An Australian Prevention Partnership Centre project has identified a number of simple ways to reduce food insecurity in urban Aboriginal communities – the first study in Australia to capture local community voices in finding solutions to the problem.
Food insecurity occurs when families have run out of food and have not been able to afford to buy food during the past 12 months. It is experienced by one in five urban Aboriginal households, compared to just under 4% of the general population, according to the Australian Bureau of Statistics.
Research embedded in the Study of Environment on Aboriginal Resilience and Child Health (SEARCH) asked Aboriginal families, Elders, Aboriginal health workers, local councils, charities, food suppliers and local government in both the regional town of Wagga Wagga, NSW and in Campbelltown in western Sydney, to identify the many interconnected reasons that contribute to families’ inability to ensure a stable supply of fresh, healthy food.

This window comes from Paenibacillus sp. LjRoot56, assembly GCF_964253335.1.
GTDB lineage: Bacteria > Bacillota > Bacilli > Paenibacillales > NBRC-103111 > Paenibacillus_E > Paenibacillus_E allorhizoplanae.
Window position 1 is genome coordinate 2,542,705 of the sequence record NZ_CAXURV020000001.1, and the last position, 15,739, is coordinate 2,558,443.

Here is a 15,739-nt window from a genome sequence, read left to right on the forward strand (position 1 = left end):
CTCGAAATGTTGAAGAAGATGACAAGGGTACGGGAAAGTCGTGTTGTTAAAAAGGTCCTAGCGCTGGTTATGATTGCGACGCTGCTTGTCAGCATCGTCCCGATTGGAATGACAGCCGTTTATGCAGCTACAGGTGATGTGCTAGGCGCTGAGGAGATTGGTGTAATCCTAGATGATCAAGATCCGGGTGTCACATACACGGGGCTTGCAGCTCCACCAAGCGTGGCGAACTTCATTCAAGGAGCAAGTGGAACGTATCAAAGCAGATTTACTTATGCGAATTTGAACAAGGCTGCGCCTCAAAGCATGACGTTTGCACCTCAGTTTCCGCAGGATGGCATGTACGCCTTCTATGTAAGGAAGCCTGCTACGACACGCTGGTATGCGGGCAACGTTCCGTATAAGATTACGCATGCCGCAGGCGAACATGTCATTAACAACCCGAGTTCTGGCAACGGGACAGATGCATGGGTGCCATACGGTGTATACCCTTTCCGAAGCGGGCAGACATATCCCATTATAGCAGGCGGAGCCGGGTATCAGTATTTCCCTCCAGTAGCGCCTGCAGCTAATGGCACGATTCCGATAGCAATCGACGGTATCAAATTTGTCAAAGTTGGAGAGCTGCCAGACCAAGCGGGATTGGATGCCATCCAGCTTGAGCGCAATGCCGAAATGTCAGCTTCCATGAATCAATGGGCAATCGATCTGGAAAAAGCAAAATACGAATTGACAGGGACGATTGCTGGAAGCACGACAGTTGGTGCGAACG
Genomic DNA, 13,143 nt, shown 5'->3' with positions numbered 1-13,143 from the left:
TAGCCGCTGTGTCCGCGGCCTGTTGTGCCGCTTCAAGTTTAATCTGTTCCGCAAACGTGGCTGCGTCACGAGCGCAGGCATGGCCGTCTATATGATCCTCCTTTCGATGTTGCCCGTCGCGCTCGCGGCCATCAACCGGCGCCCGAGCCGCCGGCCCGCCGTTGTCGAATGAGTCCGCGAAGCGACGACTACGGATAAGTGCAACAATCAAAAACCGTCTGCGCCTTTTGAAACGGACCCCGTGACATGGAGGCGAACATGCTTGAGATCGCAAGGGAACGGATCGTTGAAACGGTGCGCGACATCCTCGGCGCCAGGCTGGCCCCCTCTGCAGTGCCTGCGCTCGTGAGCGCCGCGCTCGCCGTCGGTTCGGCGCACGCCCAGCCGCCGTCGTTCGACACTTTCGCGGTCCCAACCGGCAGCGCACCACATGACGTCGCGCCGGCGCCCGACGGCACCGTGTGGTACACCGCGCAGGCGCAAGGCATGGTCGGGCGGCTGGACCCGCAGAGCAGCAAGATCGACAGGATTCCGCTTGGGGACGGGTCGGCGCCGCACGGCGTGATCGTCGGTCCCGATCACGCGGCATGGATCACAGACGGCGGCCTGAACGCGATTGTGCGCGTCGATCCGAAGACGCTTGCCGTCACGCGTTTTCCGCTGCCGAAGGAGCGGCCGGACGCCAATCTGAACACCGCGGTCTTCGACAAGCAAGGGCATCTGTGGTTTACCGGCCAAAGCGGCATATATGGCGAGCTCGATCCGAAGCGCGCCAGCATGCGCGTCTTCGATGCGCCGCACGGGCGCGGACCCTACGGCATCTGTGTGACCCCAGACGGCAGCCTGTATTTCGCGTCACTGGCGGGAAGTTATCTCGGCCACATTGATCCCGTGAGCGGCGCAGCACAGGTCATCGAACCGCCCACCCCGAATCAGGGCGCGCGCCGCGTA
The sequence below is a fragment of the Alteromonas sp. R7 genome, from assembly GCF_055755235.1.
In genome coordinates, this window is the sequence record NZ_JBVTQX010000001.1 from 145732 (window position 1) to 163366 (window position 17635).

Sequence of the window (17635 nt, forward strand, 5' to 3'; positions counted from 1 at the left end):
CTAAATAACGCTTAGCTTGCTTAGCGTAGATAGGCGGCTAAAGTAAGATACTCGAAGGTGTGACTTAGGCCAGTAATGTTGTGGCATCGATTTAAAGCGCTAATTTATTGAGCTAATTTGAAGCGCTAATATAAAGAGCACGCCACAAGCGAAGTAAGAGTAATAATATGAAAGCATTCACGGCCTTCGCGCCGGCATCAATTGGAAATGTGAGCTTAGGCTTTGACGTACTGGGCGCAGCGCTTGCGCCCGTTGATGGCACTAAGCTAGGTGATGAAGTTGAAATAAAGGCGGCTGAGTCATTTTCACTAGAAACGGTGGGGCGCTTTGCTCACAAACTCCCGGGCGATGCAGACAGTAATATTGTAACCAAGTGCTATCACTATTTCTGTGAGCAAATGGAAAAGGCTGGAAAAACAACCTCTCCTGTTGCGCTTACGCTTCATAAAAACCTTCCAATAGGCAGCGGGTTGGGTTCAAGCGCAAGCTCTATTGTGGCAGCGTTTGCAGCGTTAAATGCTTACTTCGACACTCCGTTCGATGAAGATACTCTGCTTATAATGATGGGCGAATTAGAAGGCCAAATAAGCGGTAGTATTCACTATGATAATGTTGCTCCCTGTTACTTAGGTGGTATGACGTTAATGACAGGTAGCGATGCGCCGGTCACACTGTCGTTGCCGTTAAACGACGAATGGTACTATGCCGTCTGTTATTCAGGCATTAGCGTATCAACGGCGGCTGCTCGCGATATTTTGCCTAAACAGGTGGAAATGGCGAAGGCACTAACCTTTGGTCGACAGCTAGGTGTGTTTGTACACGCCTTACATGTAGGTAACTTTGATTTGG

The communities have nominated several measures to improve food security in their communities, including a pop-up grocer to sell healthy food at a reasonable price and a shuttle bus service to take people to the supermarket; providing support with education around budgeting and meal planning; and providing subsidised healthy food boxes.